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Georgia Accuses Russia Of 'Ethnic Cleansing' At European Court


Russian forces pass by Georgian protesters in the city of Poti during the Georgia-Russia conflict in August 2008.

Georgian representatives have accused Russia of ethnic cleansing in territory it captured during the 2008 war as Europe's top human rights court heard a case on the brief conflict between the two countries.

Ben Emerson, a lawyer representing Georgia, told the European Court of Human Rights on May 23 that Russian forces bombed villages, torched houses, and terrorized civilians as they led separatist militias in a campaign on Georgian lands 10 years ago.

Mikhail Galperin, Russia's representative to the court, asserted that South Ossetia was awarded to Georgia in 1922 by Josef Stalin and that "no one asked the Ossetians if they wanted to become Georgians."

Decades later, Georgia tried to "enforce that decision by invading South Ossetia and killing civilians," Galperin argued.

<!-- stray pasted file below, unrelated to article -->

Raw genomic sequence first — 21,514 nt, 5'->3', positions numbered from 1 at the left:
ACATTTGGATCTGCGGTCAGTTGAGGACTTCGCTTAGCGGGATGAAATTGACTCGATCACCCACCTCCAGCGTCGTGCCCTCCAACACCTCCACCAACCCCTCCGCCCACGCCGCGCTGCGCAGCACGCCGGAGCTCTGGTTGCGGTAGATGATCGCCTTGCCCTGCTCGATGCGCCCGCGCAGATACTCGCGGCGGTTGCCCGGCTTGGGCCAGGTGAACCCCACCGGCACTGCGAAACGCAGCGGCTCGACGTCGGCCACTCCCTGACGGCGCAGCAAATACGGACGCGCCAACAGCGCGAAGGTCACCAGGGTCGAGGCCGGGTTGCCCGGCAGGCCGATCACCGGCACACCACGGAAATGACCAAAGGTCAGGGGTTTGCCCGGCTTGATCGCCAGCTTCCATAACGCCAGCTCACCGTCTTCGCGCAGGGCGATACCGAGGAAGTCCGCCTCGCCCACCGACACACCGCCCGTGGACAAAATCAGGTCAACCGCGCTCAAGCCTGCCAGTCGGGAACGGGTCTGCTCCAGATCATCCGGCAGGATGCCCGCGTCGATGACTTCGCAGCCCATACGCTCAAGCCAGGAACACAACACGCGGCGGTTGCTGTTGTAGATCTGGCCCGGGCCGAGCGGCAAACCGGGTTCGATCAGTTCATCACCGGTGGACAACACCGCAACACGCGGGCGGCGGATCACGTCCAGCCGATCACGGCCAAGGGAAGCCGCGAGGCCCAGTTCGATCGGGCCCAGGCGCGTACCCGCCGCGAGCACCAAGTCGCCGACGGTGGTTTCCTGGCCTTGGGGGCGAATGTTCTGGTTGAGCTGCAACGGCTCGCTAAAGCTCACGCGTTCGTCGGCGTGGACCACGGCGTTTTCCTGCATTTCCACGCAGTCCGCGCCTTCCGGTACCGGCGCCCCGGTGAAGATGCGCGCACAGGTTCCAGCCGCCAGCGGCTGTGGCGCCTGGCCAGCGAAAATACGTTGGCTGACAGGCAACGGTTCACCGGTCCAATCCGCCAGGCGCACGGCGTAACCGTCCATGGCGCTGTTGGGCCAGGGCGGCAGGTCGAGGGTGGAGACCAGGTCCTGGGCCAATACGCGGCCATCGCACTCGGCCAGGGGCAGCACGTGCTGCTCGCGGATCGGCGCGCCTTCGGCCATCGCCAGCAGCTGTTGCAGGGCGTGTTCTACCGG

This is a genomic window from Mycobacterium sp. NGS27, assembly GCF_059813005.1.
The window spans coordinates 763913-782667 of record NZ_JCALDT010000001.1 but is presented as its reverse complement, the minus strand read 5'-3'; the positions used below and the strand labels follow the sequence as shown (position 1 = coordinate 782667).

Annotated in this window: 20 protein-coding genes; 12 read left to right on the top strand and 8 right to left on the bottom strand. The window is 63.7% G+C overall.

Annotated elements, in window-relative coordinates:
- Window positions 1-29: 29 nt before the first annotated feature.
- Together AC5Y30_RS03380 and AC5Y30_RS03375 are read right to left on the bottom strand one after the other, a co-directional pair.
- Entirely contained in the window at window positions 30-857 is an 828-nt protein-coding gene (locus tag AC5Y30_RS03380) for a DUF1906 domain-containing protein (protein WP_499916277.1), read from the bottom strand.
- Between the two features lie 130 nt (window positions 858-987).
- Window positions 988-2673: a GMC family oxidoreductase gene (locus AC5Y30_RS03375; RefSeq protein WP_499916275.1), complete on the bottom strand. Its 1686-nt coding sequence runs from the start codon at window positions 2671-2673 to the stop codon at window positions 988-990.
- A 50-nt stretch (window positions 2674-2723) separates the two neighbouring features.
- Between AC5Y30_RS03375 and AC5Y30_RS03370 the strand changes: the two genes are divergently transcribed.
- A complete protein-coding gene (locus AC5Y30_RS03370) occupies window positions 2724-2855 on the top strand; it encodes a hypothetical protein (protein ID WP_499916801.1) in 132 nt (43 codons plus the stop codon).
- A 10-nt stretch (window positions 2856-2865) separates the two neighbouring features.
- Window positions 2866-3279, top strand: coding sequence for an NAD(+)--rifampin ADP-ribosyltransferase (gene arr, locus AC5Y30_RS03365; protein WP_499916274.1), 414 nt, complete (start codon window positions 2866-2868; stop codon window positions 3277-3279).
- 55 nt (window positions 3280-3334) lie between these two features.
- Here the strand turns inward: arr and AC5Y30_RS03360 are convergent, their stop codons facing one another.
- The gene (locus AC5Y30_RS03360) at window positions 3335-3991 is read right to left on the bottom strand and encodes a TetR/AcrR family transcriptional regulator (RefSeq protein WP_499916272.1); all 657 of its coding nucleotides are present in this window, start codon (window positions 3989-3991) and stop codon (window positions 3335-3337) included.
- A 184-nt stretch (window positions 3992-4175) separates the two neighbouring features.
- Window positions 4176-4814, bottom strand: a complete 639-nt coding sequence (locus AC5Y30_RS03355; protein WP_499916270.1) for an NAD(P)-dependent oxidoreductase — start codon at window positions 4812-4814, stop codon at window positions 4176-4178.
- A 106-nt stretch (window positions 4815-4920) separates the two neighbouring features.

Tbilisi and Moscow severed diplomatic ties following the five-day war in August 2008, during which Russian forces drove deep into Georgia following initial fighting in the South Caucasus country's breakaway region of South Ossetia.

Georgia filed its case with the court the same month as the conflict erupted. Among other things, Georgian officials alleged that Russian forces and the separatist forces they controlled carried out indiscriminate and disproportionate attacks against civilians and their property in different parts of the country, including South Ossetia and another breakaway region, Abkhazia.

Russia denies the allegations, describing them as baseless.

The Strasbourg-based court said it had heard from 33 witnesses -- 16 summoned through the Georgian government, 12 through the government of Russia, and six directly by the court.

It said the Grand Chamber would begin its deliberations after the hearing and that its ruling in the case would be made "at a later stage."

Though it is participating in the proceedings, Russia routinely ignores the court's rulings. In 2015, President Vladimir Putin signed a law allowing Russia's Constitutional Court to disregard international court rulings if Russia believes they violate its constitution.

Moscow recognized South Ossetia and Abkhazia as independent states after the war, but almost every other country in the world recognizes the two territories as part of Georgia.

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